December 8: On this day in 1980 Mark David Chapman murdered John Lennon outside his New York City apartment building. After shooting Lennon, Chapman sat down on the sidewalk to wait for the police, and to read The Catcher in the Rye, the inside cover of his copy inscribed, “This is my statement. Holden Caulfield.” Chapman’s previous few days were made to parallel Holden’s – a lonely wandering through the streets of New York, an unconsummated encounter with a prostitute (who arrived as Holden’s did in a green dress), and talks with strangers about where the ducks go in winter. As his pre-sentencing statement, Chapman read in court that passage from the text which begins, “Anyway, I keep picturing all these little kids playing some game in this big field of rye and all….”
The cleavage of men into actor and spectators is the central fact of our time. We are obsessed with heroes who live for us and whom we punish…
-from Lords and New Creatures, a posthumously published book of poems and musings by Jim Morrison, born on this day in 1943
James Thurber was born on this day – or rather, as his preface to The Thurber Carnival reminds us, this “night of wild portent and high wind in the year 1894, at 147 Parsons Avenue, Columbus, Ohio”:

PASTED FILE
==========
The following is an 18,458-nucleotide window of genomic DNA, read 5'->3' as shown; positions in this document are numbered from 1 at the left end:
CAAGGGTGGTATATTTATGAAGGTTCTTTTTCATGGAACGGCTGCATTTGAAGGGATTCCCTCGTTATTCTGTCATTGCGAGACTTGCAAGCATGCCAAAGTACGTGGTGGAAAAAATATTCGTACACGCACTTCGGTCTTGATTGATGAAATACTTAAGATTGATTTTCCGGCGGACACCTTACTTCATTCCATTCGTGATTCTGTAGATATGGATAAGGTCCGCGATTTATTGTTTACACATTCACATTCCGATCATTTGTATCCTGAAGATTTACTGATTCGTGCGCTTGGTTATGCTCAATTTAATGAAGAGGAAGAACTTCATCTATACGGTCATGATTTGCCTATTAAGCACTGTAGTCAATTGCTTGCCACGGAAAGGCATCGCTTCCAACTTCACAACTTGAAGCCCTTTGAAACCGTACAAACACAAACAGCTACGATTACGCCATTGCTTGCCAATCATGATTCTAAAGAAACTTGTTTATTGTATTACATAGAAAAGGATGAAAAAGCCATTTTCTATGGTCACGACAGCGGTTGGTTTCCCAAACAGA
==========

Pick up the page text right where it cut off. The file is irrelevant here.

The house, which is still standing, bears no tablet or plaque of any description, and is never pointed out to visitors. Once Thurber’s mother, walking past the place with an old lady from Fostoria, Ohio, said to her, “My son James was born in that house,” to which the old lady, who was extremely deaf, replied, “Why, on the Tuesday morning train, unless my sister is worse.” Mrs. Thurber let it go at that.
Although they did not have much to do with each other at The New Yorker, both Thurber and Salinger figure prominently in the memoirs of the magazine’s mid-century heyday. Ben Yagoda’s About Town notes that, for all his success at the magazine, Salinger often had his work rejected there. One 1948 story which editor Gus Lombrano returned as “pretty shocking for a magazine like ours” was titled, “The Boy in the People Shooting Hat.” It concerned events that Salinger eventually included in the early chapters of The Catcher in the Rye, such as this moment in the simmering violence between Stradlater and Holden:
“Up home we wear a hat like that to shoot deer in, for Chrissake,” he said. “That’s a deer shooting hat.”
“Like hell it is.” I took it off and looked at it. I sort of closed one eye, like I was taking aim at it. “This is a people shooting hat,” I said. “I shoot people in this hat.”
Daybook is contributed by Steve King, who teaches in the English Department of Memorial University in St. John’s, Newfoundland. His literary daybook began as a radio series syndicated nationally in Canada. He can be found online at todayinliterature.com.